The EDF-owended Flamanville 1 reactor on France's Normandy coast experienced a radioactive leak late on October 24th. Although downplayed by the French nuclear authority, a French watchdog group based near Flamanville received direct reports from workers, who described a very close call that almost cost three plant workers their lives. The unit had been shut down since the end of July for refueling. Around 42,000 liters of 300°C radioactive water escaped from a primary cooling circuit, contaminating the reactor building. Flamanville has two operating reactors, with the third, an EPR design, still under construction but way behind schedule and over budget.
France gets nearly 80% of its electricity from its 58 reactors. However, such a heavy reliance on nuclear power brings with it many major, unsolved problems, most especially that of radioactive waste. Despite assertions to the contrary, the French nuclear story is far from a gleaming example of nuclear success.
Harvey Wasserman, editor of Nukefree.org and author of Solartopia, has written a blog inspired by the announced closure of the Kewaunee atomic reactor in Wisconsin. He begins by stating 'The US fleet of 104 deteriorating atomic reactors is starting to fall. The much-hyped "nuclear renaissance" is now definitively headed in reverse.'
He points out that Kewaunee may be but the first domino to fall, describing the impact of "low gas prices, declining performance, unsolved technical problems and escalating public resistance" at numerous other old, age-degraded, troubled reactors across the U.S. But Harvey also points out the momentum applies as well as overseas, in the wake of Fukushima, not only in Japan, but also India, and even Europe, led by Germany's nuclear power phase out.
Referring to the new French Areva "European Pressurized Reactors" (or EPRs), under construction in Europe and proposed in the U.S., Harvey writes that "projected cost estimates for new reactors soar out of control---here [in the U.S.], in Finland, France and elsewhere."
He adds "A proposed French-financed reactor for Maryland has been cancelled thanks to a powerful grassroots campaign. Any other new reactor projects will face public opposition and economic pitfalls at least as powerful."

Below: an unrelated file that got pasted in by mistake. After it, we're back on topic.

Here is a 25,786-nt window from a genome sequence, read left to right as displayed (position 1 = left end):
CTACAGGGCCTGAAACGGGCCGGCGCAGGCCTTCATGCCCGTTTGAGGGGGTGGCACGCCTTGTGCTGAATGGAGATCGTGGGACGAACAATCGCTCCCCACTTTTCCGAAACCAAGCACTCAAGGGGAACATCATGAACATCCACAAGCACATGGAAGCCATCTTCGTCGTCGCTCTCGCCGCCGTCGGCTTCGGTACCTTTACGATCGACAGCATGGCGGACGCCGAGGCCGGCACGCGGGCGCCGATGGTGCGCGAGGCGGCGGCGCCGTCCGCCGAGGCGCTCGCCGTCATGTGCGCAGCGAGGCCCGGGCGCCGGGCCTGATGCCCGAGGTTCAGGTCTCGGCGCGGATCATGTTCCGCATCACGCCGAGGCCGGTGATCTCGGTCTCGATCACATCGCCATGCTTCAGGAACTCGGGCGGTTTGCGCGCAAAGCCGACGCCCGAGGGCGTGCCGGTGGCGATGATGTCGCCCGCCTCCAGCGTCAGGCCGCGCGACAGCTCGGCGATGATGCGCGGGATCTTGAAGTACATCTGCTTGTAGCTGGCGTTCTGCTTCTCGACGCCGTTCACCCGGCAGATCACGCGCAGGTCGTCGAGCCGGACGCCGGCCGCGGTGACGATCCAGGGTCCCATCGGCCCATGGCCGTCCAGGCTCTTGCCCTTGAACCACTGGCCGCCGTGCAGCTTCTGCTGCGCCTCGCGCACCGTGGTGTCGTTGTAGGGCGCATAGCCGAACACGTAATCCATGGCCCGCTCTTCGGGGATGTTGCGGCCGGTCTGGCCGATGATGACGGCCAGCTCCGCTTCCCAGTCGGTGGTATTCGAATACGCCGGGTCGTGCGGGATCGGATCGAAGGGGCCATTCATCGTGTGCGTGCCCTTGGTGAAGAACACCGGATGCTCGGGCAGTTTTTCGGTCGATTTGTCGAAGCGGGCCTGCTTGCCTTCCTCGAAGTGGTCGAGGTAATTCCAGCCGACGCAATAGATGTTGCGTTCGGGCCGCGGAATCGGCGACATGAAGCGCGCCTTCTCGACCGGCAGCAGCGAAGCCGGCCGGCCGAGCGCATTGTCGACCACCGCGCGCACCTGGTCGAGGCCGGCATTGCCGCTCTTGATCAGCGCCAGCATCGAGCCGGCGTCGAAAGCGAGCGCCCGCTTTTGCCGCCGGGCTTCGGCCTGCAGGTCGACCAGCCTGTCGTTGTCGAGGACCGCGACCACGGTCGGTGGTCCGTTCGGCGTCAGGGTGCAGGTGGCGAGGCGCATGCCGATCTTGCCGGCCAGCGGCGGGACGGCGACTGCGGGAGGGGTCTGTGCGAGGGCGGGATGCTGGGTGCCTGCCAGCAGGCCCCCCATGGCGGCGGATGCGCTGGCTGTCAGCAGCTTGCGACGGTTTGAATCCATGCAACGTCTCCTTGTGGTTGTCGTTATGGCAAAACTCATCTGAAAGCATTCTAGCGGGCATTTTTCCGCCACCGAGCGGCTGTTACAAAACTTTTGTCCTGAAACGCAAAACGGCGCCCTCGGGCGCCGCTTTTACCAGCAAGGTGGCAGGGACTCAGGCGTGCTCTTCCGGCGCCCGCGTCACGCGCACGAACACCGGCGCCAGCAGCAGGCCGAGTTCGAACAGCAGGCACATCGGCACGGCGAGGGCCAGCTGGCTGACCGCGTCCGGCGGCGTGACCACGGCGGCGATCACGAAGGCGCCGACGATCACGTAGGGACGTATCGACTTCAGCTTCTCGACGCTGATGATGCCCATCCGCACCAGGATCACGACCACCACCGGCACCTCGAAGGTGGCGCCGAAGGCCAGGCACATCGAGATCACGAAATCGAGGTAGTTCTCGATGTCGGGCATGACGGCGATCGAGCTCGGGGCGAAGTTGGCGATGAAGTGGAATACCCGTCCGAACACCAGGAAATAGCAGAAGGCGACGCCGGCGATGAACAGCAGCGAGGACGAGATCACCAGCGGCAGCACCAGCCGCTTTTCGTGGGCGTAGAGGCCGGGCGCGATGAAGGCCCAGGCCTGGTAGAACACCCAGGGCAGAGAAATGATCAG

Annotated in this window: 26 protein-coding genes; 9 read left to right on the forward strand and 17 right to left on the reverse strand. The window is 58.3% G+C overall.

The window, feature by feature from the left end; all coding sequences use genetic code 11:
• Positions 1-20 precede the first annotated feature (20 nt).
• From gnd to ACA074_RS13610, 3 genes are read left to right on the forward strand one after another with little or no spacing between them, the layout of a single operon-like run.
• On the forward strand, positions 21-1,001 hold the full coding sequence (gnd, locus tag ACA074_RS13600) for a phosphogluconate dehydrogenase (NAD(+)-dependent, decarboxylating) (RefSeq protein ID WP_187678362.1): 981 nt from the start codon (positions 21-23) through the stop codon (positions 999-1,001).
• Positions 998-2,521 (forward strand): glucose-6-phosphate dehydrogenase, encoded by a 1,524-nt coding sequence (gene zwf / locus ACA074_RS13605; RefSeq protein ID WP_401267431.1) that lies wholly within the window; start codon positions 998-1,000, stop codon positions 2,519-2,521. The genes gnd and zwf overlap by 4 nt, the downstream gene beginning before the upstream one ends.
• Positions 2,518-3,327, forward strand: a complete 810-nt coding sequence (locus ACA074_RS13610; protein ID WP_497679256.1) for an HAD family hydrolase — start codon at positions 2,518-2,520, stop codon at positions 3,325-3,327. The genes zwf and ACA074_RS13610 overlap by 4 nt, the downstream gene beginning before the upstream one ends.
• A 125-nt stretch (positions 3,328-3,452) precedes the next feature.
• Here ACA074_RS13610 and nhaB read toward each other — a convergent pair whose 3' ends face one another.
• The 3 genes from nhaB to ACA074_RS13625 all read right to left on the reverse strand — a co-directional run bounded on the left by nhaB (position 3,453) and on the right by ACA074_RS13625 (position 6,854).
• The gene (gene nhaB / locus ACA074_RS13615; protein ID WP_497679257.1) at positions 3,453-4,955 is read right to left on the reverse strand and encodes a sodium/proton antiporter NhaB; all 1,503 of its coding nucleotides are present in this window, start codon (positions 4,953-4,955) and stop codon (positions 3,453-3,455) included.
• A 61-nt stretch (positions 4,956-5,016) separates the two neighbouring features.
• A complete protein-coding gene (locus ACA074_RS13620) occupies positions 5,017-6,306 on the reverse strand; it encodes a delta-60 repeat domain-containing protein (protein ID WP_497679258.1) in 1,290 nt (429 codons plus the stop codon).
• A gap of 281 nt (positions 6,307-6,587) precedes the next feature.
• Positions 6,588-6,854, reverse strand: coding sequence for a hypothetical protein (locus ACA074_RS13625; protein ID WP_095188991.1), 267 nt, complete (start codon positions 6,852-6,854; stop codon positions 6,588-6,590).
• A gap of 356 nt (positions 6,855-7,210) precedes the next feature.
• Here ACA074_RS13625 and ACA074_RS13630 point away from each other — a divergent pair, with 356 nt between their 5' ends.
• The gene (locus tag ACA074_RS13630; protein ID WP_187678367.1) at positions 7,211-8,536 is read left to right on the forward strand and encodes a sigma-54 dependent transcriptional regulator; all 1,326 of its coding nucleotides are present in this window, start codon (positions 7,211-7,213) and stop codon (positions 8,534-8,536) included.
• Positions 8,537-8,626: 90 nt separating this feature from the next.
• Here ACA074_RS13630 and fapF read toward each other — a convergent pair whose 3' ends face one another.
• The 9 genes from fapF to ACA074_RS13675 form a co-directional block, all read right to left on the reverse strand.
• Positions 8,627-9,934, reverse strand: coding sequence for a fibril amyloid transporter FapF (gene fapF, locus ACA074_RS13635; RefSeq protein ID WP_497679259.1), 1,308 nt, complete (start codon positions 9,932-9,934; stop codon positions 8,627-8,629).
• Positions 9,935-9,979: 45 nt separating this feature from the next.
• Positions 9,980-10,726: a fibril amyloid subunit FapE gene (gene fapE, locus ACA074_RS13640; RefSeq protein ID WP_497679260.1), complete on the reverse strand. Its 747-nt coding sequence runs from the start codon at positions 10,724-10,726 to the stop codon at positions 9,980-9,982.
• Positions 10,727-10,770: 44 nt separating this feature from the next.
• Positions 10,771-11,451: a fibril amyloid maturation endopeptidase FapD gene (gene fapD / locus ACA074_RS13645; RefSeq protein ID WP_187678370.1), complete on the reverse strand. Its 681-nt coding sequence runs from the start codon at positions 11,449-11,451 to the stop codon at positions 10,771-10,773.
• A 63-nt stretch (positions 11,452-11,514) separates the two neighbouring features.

Harvey, a senior advisor to Greenpeace USA and Nuclear Information and Resource Service (NIRS), will address "From Fukushima to Fermi-3: Getting to Solartopia Before It's Too Late" in Dearborn, MI on Dec. 7th at the official launch event for the new organization, the Alliance to Halt Fermi-3.
The oldest operating French nuclear power plant, at Fessenheim near the German border, suffered a chemical explosion on September 5 that sent 8 workers to the hospital, two of them with steam burns. This was just the latest set-back for the French nuclear sector which is struggling to maintain a presence overseas but saw its Evolutionary Power Reactor (EPR) all but canceled at the Calvert Cliffs, MD site on August 30. Fessenheim sits on the banks of a river and on an active fault line and has been the object of consistent and large opposition to its continued operation (Colmar rally in 2009 pictured). At first alarm, it was believed a fire had broken out as 50 firefighters were dispatched to the site, operated by EDF. Later, it was described as a chemical explosion that released "non-radioactive" steam. The newly-elected French president, François Hollande, said he would shut the Fessenheim plant during his five-year term which most observers believe means at the end of it, in 2017. Furthermore, his energy minister, Dauphine Batho, has been quoted recently describing nuclear energy as "necessary" and the "energy of the future" causing a flurry of critical and often derisory articles and commentaries in the French media.
From news reports: Electricite de France SA, operator of the country’s 58 nuclear reactors, has six years to complete about 10 billion euros ($12 billion) of measures to boost safety after Japan’s Fukushima atomic meltdown, the regulator said.
Autorite de Surete Nucleaire today published deadlines for measures including employing equipment such as diesel generators and bunkered control rooms, and guarding against flooding.
An estimate by state-owned EDF that the measures will cost about 10 billion euros “is not improbable,” Andre-Claude Lacoste, head of the watchdog, told reporters today.
“No one can ever guarantee that a nuclear accident will never happen in France,” he said. “We may need 10 years to completely understand what happened at Fukushima.”
Unfortunately, the approach in France appears to be likely futile (and expensive) efforts to "fix" safety issues rather than move toward a nuclear shutdown like Germany.
Newly-elected French President, François Hollande, has confirmed the forebodings of French anti-nuclear activists by coming out in favor of hastening the start of a new uranium mine in Niger. The mine at Imouraren would be the largest uranium mine in the world. Extraction was due to begin around 2013-2014 with an annual production of anything between 3,000 and 8,000 metric tons of uranium. Hollande was quoted as being favorable to moving up the start of production.